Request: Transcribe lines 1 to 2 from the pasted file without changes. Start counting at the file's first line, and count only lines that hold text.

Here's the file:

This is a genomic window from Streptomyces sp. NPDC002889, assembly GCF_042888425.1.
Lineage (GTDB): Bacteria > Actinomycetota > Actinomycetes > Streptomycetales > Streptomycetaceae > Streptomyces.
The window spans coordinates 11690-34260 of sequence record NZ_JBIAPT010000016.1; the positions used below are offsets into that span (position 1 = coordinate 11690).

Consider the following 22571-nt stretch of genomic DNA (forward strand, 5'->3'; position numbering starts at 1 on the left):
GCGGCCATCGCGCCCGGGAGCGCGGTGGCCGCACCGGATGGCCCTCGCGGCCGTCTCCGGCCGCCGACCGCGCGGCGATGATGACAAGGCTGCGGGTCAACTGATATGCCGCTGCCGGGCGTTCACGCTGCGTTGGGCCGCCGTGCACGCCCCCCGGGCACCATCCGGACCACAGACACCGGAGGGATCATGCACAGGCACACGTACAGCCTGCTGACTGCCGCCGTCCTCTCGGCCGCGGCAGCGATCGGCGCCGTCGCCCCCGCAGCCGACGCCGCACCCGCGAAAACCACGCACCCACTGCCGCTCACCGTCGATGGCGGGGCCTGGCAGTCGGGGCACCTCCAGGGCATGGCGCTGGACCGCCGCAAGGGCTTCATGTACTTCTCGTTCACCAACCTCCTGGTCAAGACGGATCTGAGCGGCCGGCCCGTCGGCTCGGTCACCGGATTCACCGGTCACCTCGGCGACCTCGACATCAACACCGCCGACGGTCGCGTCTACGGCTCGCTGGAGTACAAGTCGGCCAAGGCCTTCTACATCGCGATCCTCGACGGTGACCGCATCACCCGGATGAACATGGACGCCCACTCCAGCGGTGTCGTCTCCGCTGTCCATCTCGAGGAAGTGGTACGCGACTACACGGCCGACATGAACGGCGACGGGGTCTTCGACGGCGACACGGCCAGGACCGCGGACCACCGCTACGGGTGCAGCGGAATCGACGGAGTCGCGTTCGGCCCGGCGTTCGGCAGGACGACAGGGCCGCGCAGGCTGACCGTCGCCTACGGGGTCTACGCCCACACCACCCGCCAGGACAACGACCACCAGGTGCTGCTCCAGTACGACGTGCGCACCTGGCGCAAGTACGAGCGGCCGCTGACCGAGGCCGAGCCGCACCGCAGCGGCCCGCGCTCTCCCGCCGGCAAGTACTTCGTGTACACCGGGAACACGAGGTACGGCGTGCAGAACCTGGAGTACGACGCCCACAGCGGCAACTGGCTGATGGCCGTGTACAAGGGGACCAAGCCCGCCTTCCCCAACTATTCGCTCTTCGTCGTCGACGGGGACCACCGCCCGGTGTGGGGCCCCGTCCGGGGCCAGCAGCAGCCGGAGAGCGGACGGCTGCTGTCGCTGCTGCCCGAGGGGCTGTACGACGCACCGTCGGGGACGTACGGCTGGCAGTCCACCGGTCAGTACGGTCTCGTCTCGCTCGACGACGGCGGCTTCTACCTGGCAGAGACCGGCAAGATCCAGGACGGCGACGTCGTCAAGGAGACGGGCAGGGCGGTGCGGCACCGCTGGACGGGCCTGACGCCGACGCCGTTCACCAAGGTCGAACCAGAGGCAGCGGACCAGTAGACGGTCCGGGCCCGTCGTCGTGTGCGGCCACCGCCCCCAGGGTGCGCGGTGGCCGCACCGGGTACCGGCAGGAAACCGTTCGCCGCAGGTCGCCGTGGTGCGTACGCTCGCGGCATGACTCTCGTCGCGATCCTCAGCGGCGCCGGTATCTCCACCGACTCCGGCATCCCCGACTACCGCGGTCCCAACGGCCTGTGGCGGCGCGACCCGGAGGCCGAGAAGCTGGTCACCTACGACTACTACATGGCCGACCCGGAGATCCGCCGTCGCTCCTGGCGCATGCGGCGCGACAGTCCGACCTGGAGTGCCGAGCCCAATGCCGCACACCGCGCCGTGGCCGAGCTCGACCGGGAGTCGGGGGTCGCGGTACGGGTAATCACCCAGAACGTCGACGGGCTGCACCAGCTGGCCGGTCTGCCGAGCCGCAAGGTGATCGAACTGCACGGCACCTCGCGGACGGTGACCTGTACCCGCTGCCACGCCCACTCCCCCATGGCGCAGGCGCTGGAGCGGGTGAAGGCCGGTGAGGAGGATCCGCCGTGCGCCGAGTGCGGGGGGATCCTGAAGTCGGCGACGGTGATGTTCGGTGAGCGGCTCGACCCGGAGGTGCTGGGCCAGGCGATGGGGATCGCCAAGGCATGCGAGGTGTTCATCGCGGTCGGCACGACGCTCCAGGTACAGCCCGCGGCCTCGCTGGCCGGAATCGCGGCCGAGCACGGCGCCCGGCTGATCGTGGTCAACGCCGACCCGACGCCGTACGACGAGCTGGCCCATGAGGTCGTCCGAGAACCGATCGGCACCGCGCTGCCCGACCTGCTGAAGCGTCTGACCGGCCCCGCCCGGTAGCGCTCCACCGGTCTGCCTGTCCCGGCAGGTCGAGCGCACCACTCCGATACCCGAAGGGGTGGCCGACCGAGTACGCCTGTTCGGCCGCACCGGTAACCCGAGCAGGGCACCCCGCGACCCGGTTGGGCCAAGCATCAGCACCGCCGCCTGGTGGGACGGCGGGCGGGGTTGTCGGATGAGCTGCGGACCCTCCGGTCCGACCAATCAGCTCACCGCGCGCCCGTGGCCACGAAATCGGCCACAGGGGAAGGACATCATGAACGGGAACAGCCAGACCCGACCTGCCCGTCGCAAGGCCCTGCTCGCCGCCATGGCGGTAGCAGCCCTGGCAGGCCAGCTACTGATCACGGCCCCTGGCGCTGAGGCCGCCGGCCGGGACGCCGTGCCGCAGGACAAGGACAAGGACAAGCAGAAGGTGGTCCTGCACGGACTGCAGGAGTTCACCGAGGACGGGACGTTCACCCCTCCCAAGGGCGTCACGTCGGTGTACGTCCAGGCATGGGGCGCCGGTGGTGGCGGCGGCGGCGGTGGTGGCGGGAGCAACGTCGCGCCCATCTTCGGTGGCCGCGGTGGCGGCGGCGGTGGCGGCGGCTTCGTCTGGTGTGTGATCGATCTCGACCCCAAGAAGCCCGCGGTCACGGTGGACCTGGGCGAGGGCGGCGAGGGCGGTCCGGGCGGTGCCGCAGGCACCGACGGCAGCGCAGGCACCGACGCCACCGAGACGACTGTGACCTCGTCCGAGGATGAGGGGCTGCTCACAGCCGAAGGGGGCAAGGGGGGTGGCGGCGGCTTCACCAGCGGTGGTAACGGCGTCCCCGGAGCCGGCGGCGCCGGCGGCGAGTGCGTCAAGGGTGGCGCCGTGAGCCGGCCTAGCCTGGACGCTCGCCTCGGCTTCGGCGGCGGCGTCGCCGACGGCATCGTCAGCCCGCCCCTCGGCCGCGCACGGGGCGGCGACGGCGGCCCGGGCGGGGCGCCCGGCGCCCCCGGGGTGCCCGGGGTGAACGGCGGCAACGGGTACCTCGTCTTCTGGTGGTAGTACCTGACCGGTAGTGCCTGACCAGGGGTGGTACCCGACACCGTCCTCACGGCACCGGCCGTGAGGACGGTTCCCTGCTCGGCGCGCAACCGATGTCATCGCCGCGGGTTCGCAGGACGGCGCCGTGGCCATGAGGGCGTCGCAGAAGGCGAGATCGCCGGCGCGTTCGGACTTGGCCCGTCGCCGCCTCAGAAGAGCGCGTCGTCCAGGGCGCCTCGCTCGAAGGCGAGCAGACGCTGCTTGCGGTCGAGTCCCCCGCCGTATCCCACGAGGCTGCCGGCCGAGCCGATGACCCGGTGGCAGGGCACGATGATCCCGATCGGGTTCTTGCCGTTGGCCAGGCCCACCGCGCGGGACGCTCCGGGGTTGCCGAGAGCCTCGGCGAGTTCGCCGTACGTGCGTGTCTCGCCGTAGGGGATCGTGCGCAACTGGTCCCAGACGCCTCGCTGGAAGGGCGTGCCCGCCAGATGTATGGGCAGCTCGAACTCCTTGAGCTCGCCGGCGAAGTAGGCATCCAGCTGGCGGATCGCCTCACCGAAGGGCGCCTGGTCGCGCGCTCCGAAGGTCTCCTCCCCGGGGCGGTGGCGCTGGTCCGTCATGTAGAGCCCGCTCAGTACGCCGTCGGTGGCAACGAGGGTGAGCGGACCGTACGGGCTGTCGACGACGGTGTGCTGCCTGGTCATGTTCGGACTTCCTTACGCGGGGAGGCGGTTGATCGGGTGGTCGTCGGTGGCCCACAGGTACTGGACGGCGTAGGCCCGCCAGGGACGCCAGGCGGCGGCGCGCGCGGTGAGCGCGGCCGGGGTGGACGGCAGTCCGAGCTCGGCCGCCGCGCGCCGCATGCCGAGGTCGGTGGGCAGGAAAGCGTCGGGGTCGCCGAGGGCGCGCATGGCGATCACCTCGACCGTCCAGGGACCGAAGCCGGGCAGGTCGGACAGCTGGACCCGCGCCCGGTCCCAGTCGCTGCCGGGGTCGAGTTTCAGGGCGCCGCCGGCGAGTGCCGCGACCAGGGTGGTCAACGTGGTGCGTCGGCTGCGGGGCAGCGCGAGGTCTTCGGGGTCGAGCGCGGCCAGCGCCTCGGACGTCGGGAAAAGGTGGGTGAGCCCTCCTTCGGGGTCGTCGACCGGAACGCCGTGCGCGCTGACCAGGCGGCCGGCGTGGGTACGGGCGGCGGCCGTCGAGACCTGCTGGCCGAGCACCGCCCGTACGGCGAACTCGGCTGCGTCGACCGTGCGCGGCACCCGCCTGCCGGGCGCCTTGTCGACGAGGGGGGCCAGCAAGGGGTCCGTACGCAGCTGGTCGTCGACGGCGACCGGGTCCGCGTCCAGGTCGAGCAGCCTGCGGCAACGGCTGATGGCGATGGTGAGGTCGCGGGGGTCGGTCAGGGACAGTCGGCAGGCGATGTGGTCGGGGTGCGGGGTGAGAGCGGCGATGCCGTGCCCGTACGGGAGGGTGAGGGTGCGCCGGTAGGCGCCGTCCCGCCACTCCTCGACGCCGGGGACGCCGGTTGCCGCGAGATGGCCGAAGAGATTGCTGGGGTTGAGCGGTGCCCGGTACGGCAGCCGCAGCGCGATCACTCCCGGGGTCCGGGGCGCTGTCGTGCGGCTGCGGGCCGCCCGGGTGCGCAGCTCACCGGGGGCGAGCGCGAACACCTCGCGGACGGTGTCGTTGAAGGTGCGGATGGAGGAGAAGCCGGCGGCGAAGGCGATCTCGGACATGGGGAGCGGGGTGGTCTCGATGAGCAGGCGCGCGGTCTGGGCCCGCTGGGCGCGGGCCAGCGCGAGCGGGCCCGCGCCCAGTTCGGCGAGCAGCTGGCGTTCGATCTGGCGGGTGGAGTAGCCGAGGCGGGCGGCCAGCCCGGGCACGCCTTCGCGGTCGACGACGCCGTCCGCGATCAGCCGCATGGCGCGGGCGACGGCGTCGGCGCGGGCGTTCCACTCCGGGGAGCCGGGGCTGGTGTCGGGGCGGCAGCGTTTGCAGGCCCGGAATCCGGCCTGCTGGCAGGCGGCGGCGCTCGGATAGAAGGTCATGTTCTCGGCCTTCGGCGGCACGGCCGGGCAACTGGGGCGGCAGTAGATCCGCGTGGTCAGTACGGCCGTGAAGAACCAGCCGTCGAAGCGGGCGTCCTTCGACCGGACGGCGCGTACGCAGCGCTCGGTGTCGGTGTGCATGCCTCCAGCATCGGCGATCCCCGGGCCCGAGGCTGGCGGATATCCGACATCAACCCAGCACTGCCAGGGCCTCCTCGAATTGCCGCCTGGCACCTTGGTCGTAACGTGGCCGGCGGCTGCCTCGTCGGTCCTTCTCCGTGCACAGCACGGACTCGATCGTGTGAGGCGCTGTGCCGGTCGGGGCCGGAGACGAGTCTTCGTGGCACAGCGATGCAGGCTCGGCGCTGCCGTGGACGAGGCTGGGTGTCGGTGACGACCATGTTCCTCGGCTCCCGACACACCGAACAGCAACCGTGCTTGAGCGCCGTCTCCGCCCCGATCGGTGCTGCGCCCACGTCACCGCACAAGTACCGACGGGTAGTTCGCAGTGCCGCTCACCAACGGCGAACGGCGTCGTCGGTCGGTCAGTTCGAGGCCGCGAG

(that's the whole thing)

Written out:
This is a genomic window from Streptomyces sp. NPDC002889, assembly GCF_042888425.1.
Lineage (GTDB): Bacteria > Actinomycetota > Actinomycetes > Streptomycetales > Streptomycetaceae > Streptomyces.